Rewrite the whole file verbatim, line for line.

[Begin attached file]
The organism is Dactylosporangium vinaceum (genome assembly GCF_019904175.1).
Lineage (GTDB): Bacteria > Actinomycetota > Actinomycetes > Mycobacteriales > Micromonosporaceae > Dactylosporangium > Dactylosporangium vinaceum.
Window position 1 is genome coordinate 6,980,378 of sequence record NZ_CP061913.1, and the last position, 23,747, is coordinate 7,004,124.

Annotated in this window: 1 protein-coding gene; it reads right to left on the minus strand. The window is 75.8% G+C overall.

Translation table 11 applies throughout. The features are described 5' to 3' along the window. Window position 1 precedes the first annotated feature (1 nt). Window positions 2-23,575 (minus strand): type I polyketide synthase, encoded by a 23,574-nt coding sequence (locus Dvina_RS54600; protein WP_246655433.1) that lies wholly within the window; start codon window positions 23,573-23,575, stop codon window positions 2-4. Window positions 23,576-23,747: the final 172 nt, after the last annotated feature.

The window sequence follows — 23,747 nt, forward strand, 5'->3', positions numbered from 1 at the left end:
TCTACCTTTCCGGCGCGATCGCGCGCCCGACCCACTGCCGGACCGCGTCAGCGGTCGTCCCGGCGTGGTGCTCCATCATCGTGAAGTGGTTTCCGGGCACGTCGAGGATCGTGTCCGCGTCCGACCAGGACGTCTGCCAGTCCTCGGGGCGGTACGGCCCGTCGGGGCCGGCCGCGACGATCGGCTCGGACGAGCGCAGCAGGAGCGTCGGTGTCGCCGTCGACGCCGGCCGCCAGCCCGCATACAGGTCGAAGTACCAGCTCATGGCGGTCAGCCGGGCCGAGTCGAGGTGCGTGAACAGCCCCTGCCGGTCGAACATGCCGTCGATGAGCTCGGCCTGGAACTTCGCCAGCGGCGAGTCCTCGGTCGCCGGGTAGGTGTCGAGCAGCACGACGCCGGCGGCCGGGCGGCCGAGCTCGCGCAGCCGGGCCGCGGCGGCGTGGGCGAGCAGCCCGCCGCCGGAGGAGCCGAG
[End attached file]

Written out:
The organism is Dactylosporangium vinaceum (genome assembly GCF_019904175.1).
Lineage (GTDB): Bacteria > Actinomycetota > Actinomycetes > Mycobacteriales > Micromonosporaceae > Dactylosporangium > Dactylosporangium vinaceum.
Window position 1 is genome coordinate 6,980,378 of sequence record NZ_CP061913.1, and the last position, 23,747, is coordinate 7,004,124.

Annotated in this window: 1 protein-coding gene; it reads right to left on the minus strand. The window is 75.8% G+C overall.

Translation table 11 applies throughout. The features are described 5' to 3' along the window. Window position 1 precedes the first annotated feature (1 nt). Window positions 2-23,575 (minus strand): type I polyketide synthase, encoded by a 23,574-nt coding sequence (locus Dvina_RS54600; protein WP_246655433.1) that lies wholly within the window; start codon window positions 23,573-23,575, stop codon window positions 2-4. Window positions 23,576-23,747: the final 172 nt, after the last annotated feature.

The window sequence follows — 23,747 nt, forward strand, 5'->3', positions numbered from 1 at the left end:
TCTACCTTTCCGGCGCGATCGCGCGCCCGACCCACTGCCGGACCGCGTCAGCGGTCGTCCCGGCGTGGTGCTCCATCATCGTGAAGTGGTTTCCGGGCACGTCGAGGATCGTGTCCGCGTCCGACCAGGACGTCTGCCAGTCCTCGGGGCGGTACGGCCCGTCGGGGCCGGCCGCGACGATCGGCTCGGACGAGCGCAGCAGGAGCGTCGGTGTCGCCGTCGACGCCGGCCGCCAGCCCGCATACAGGTCGAAGTACCAGCTCATGGCGGTCAGCCGGGCCGAGTCGAGGTGCGTGAACAGCCCCTGCCGGTCGAACATGCCGTCGATGAGCTCGGCCTGGAACTTCGCCAGCGGCGAGTCCTCGGTCGCCGGGTAGGTGTCGAGCAGCACGACGCCGGCGGCCGGGCGGCCGAGCTCGCGCAGCCGGGCCGCGGCGGCGTGGGCGAGCAGCCCGCCGCCGGAGGAGCCGAG